Orphaned Episodes: Episode 5 (A Show Called Fred)


The introduction to this series of posts can be found 
here.

I think everyone reading this must be aware of the legendary 1950s radio show The Goon Show? It is literally famous and well known for its great creativity and innovation in its humour, often seen as a precursor of the humour of the Pythons and others. And I'm afraid to say I don't like it. Talk about antisocial. It actually took me a long time to work out why and it is the totally idiosyncratic reason that Harry Secombe's voice goes through me. God it looks even more ridiculous written down than it does in the privacy of my own head, where my funny little ways are given free rein. Anyway, I would love the humour, but just can't listen to The Goon Show. For that reason I am delighted that the other members of the Goons went on to do this TV show, because it is basically the same humour. I am equally gutted that as far as I can tell this is the only episode extant.

It is another show largely reflective of TV of the time and I am delighted that one of the sketches is called Ying Tong Tonight and so this blog post has to have an official soundtrack:


I honestly think the show might have been more sophisticated than its audience were prepared for and certainly current critical opinion is wildly divided. It was a show which did not draw on the music hall and theatre tradition that informed much of the contemporary television and probably informed much of the audience's opinion:

A Show Called Fred provoked strong reactions upon broadcast for its unusual content. The People reported that the show had received more telephone complaints than any other ITV show for being difficult to understand. Reviewing the programme in the Daily Mirror, Clifford Davis described it as "the most meaningless, weird, un-funny piffle ever to have been perpetrated on TV". In other quarters, the show garnered critical acclaim. Kenneth Baily of The People described it as "a new approach to TV fun" and "just as original as the Goons and radio's inimitable It's That Man Again". Writing for Truth, Denis Thomas singled out the show from any other comedy show on television, describing it as "so televisually funny: this, for once, is a variety programme which owes nothing at all to gramophone records or to the Palladium, or even to cabaret". Thomas's comments were echoed by Truth's Bernard Levin, who noted that the show had been "hailed in many quarters as not only the funniest thing that has ever been seen on television, but as the first programmes to exploit the full resources of the newest medium in a manner which owes nothing to the methods of any older one". Source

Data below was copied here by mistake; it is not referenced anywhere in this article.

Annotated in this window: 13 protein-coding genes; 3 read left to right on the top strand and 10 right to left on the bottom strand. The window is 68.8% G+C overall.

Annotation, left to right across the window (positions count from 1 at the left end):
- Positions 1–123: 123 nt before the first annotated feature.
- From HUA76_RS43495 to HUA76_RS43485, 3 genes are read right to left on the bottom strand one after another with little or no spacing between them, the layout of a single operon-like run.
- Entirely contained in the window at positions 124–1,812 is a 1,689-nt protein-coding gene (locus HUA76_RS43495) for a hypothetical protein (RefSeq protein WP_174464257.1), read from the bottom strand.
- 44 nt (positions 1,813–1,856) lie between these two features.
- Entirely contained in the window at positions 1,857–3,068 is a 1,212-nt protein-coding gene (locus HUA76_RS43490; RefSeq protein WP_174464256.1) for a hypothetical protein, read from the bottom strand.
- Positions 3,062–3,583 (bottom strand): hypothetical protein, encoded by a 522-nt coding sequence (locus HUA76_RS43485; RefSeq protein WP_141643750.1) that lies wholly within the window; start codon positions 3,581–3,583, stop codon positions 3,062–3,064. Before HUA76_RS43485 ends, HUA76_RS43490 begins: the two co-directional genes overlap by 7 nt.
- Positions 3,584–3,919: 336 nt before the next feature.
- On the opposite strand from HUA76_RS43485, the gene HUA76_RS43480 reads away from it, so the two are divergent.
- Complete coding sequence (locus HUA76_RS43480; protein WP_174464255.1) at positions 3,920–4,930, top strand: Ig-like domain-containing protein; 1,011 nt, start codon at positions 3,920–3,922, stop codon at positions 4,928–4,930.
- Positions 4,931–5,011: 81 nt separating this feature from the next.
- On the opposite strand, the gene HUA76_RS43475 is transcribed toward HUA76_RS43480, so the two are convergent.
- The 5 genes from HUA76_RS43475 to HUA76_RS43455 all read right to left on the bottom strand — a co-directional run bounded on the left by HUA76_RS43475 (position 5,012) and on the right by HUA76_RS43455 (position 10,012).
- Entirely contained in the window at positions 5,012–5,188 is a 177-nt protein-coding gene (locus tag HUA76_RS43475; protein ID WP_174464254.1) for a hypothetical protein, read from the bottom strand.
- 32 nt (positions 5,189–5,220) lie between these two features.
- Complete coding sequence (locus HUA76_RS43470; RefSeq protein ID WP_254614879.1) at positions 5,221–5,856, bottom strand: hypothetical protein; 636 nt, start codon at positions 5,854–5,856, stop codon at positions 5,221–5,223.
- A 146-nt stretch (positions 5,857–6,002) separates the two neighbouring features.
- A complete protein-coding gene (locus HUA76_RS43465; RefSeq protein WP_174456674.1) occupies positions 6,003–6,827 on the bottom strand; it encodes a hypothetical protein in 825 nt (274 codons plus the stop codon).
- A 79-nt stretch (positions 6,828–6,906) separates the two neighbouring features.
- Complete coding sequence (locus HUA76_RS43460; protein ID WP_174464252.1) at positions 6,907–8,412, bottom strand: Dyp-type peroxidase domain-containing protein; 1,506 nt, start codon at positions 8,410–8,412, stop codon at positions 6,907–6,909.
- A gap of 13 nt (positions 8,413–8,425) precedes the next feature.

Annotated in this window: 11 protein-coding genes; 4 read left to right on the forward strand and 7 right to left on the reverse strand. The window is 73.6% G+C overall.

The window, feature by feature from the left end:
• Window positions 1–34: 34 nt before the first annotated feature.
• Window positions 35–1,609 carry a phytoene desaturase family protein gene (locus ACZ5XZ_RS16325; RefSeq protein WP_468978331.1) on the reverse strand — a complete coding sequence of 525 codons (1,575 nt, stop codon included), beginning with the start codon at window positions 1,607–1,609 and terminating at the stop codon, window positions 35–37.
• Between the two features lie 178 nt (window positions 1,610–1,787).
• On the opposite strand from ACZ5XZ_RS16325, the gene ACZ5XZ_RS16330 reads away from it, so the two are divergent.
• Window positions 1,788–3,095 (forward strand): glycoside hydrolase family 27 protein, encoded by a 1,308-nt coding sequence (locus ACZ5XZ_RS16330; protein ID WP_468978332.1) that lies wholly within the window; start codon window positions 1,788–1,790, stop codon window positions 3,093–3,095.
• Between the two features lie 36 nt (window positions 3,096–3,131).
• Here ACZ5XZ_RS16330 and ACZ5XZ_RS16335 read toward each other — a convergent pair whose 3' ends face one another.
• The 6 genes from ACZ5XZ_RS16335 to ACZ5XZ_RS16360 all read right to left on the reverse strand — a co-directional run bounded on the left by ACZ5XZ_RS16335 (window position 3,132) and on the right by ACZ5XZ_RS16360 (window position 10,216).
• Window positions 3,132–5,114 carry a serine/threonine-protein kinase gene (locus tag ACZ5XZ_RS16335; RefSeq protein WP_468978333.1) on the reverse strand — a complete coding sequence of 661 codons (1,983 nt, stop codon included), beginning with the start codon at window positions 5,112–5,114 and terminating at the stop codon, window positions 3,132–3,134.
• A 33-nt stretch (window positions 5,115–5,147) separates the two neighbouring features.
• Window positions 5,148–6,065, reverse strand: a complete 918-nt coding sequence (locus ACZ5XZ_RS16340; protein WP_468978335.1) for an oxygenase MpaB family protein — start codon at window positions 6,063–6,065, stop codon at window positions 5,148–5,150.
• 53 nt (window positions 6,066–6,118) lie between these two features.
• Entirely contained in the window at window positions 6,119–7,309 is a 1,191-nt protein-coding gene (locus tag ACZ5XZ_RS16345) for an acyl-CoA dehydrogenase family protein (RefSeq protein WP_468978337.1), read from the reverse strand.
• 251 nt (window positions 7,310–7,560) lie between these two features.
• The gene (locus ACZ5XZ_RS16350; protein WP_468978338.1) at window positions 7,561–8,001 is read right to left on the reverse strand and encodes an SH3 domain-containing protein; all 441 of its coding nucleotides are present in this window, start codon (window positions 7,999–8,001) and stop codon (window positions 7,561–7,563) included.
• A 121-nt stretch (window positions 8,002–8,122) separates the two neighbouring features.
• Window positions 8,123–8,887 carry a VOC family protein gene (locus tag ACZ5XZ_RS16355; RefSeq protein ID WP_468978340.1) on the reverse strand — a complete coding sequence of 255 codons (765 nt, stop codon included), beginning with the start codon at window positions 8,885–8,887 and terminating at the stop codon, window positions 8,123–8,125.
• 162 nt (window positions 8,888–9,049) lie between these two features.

I don't have a criticism. There are a few copies in different places on the internet which have the same faults so must come from the same original source. The Wikipedia page above says that the show is available on the BFI website but when you click on the link it is listed as unavailable. We're in real orphan episode territory here because it is as far as I can see completely unrestored. The screen grab above of Peter Sellers being the Rank gong man is a good indicator of the picture quality (and you know what I'm going to say - how much hair can one man carry?!).

If you like the humour of The Goon Show there was a TV show called The Idiot Weekly Price 2d, one called Son of Fred, a children's show using puppets called Telegoons, a TV show called Tales of Men's Shirts and another show called The Last Goon Show of All. The last two are basically the radio show being performed on TV, and dribs and drabs of these are knocking around online.

This gets my accolade of stonking good television.

If you would like to support me and this blog you can buy me a coffee (or a box set) here.

Comments